Dementiaville - The Family

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Ep 2

It is predicted that 1 in 3 people in the UK will be affected by dementia in the future and, with no known cure, this complex disease can destroy recent memories but leave some older ones intact, causing patients to retreat to their past. In Dementiaville, this compelling series uses archive footage to illustrate memories, whilst patients’ past and present are explored and new memories are created. In this episode, with the help of an expert in dementia care, three families come to terms with who their loved one has become by embarking on a detective journey into their former lives and rediscovering who they once were.

Episode: Family
This film features families who are still caring for their loved ones at home. To keep them at home requires huge commitment, love and adaptation as for them it’s like living with a new person. For the family it can often feel that the person they love is slipping away and being lost to dementia. This episode offers an insight into the family’s determination, the impact on their everyday lives and the inner strength that is required. They attend a work shop run by Dr David Sheard who shows them ways to reconnect with their loved ones through shared memories and rediscovery of critical moments in their life, whilst building new memories.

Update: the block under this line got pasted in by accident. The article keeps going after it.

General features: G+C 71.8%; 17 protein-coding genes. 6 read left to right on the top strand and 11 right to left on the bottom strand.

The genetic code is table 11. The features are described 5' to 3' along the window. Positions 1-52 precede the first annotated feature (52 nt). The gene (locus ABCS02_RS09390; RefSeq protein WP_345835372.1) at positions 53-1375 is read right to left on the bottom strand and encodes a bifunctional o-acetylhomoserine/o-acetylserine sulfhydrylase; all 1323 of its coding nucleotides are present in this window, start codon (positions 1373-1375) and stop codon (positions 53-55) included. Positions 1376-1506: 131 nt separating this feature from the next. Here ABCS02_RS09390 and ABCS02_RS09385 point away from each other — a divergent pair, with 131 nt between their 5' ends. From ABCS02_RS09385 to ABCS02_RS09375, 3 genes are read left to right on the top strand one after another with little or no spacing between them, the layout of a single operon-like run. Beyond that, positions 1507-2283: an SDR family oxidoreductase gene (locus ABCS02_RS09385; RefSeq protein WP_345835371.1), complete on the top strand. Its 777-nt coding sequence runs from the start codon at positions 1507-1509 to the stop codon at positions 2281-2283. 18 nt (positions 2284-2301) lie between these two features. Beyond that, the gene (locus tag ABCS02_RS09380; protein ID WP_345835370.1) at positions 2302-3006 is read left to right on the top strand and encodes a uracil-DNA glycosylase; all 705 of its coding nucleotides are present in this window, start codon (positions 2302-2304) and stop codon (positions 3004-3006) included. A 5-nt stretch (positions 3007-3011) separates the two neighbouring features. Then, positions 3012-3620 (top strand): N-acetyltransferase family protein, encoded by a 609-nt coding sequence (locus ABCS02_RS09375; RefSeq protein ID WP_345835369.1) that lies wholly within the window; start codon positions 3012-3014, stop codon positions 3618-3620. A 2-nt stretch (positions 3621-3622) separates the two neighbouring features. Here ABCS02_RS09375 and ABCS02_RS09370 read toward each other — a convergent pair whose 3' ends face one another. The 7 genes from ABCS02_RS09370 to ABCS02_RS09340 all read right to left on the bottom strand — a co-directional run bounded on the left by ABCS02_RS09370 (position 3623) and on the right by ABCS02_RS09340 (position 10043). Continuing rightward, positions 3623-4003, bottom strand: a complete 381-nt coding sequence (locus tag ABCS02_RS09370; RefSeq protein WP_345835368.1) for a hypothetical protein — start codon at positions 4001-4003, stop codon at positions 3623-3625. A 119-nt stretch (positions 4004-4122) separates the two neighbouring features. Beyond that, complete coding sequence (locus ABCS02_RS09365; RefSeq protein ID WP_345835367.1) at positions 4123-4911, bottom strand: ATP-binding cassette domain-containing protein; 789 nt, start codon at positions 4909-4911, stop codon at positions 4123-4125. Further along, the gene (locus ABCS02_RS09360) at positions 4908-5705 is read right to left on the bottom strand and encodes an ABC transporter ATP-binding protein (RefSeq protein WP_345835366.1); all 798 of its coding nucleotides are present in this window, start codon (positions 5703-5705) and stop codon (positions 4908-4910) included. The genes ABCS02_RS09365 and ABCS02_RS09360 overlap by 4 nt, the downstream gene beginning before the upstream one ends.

Ann looks after her husband Jim

Ann and Jim have been married for 42 years and they have two sons, Ian (36) and Rob (33). Ian lives at home full time and is a great help with the care of Jim. Rob also lives half the week at home to help with the care; he spends the other time at his fiancée’s.
Camping trips in the 1980s played a part in family life and are something they all refer to with fondness. Trips would usual involved time at fairgrounds where Jim was an expert at winning cuddly toys and other memorabilia. Favourite campsites would be places with a river for Jim to fish and paths for the boys to ride their bikes – then Ann would enjoy sitting and reading her book.
In 2000 Ann started noticing that Jim was suffering from symptoms of dementia, he started having accidents driving (which was very unusual) struggled to find his way home from church meetings in London and stopped going fishing altogether. By 2003 he was diagnosed with Alzheimer’s Disease.
He is in the latter stages of the disease; he can do nothing for himself, and for the past five years he has retreated to his own world where he talks to himself nonstop. This reached a climax at Christmas last year where he talked for 36 hours continually resulting in Ann not being able to get any sleep. More recently, Jim’s vocabulary has become so limited that he now uses the word ‘Klonkers’ in many sentences.
Joy and son Romaine look after their mother/grandmother Dorothy

Dorothy was born in Trenchtown, Kingston, Jamaica. She had four children with her first husband. She has always loved to drive and had a job driving buses in Jamaica – the third women to do so on the island. In the early 60s she left for England and settled in Derby.
In Derby she met her second husband Egbert (Joy’s dad) who she married in 1965. Dorothy then worked as a bus driver in the early 1980’s - she was the first black women driver in Derby and drove a double decker bus.
She has always played a big a part in her daughter Joy’s life and her three children (Giselle 23, Romaine 21, and Michaela 13). Joy is a single parent so relied on Dorothy to help bring up her kids. Romaine remembers his grandmother’s great cooking skills and how she once was the head of the family.